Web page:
Strategic Planning Process | Strategic Formulation Process
The term ‘Strategy’ has been adapted from war and is being increasingly used in business to reflect broad overall objectives and policies of an enterprise. Literally speaking, the term ‘Strategy’ stands for the war-art of the military general, compelling the enemy to fight as
per out chosen terms and conditions.
According to Koontz and O’ Donnell, “Strategies must often denote a general programme of action and deployment of emphasis and resources to attain comprehensive objectives”. Strategies are plans made in the light of the plans of the competitors because a modern business institution operates in a competitive environment. They are a useful framework for guiding enterprise thinking and action. A perfect strategy can be built only on perfect knowledge of the plans of others in the industry. This may be done by the management of a firm putting itself in the place of a rival firm and trying to estimate their plans.
Characteristics of Strategy
• It is the right combination of different factors.
• It relates the business organization to the environment.
• It is an action to meet a particular challenge, to solve particular problems or to attain desired objectives.
• Strategy is a means to an end and not an end in itself.
• It is formulated at the top management level.
• It involves assumption of certain calculated risks.
Strategic Planning Process / Strategic Formulation Process
1. Input to the Organization:
Various Inputs (People, Capital, Management and Technical skills, others) including goals input of claimants (Employees, Consumers, Suppliers, Stockholders, Government, Community and others)need to be elaborated.
2. Industry Analysis:
Formulation of strategy requires the evaluation of the attractiveness of an industry by analyzing the external environment. The focus should be on the kind of compaction within an industry, the possibility of new firms entering the market, the availability of substitute products or services, the bargaining positions of the suppliers, and buyers or customers.
3. Enterprise Profile:
Enterprise profile is usually the starting point for determining where the company is and where it should go. Top managers determine the basic purpose of the enterprise and clarify the firm’s geographic orientation.
4. Orientation, Values, and Vision of Executives:
The enterprise profile is shaped by people, especially executives, and their orientation and values are important for formulation the strategy. They set the organizational climate, and they determine the direction of the firm though their vision. Consequently, their values, their preferences, and their attitudes toward risk have to be carefully examined because they have an impact on the strategy.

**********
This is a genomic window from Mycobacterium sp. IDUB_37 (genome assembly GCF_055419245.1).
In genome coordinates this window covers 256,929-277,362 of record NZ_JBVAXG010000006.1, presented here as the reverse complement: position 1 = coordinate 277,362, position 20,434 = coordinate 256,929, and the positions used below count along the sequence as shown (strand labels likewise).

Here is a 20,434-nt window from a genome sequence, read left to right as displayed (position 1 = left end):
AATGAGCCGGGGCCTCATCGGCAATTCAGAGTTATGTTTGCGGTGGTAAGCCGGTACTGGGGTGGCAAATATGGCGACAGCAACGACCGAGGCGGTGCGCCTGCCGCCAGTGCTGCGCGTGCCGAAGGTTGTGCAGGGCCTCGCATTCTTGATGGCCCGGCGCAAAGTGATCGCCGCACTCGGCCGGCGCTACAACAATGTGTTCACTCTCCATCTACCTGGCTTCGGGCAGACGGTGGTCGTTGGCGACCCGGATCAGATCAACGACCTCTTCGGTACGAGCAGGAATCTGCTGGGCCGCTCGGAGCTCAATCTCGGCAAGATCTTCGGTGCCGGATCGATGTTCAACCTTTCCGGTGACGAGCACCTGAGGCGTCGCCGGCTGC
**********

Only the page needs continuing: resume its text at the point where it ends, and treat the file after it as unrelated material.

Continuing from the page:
5. Mission (Purpose), Major Objectives, and Strategic Intent:
Mission or Purpose is the answer to the question: What is our business? The major Objectives are the end points towards which the activates of the enterprise are directed. Strategic intent is the commitment (obsession) to win in the competitive environment, not only at the top-level but also throughout the organization.
6. Present and Future External Environment:
The present and future external environment must be assessed in terms of threats and opportunities.
7. Internal Environment:
Internal Environment should be audited and evaluated with respect to its resources and its weaknesses, and strengths in research and development, production, operation, procurement, marketing and products and services. Other internal factors include, human resources and financial resources as well as the company image, the organization structure and climate, the planning and control system,
and relations with customers.
8. Development of Alternative Strategies:
Strategic alternatives are developed on the basis of an analysis of the external and internal environment. Strategies may be specialize or concentrate. Alternatively, a firm may diversify, extending the operation into new and profitable markets. Other examples of possible strategies are joint ventures, and strategic alliances which may be an appropriate strategy for some firms.
9. Evaluation and Choice of Strategies:
Strategic choices must be considered in the light of the risk involved in a particular decision. Some profitable opportunities may not be
pursued because a failure in a risky venture could result in bankruptcy of the firm. Another critical element in choosing a strategy is timing. Even the best product may fail if it is introduced to the market at an inappropriate time.
10. Medium/Short Range Planning, Implementation through Reengineering the Organization Structure, Leadership and Control:
Implementation of the Strategy often requires reengineering the organization, staffing the organization structure and providing leadership. Controls must also be installed monitoring performance against plans.
11. Consistency Testing and Contingency Planning:
The last key aspect of the strategic planning process is the testing for consistency and preparing for contingency plans.
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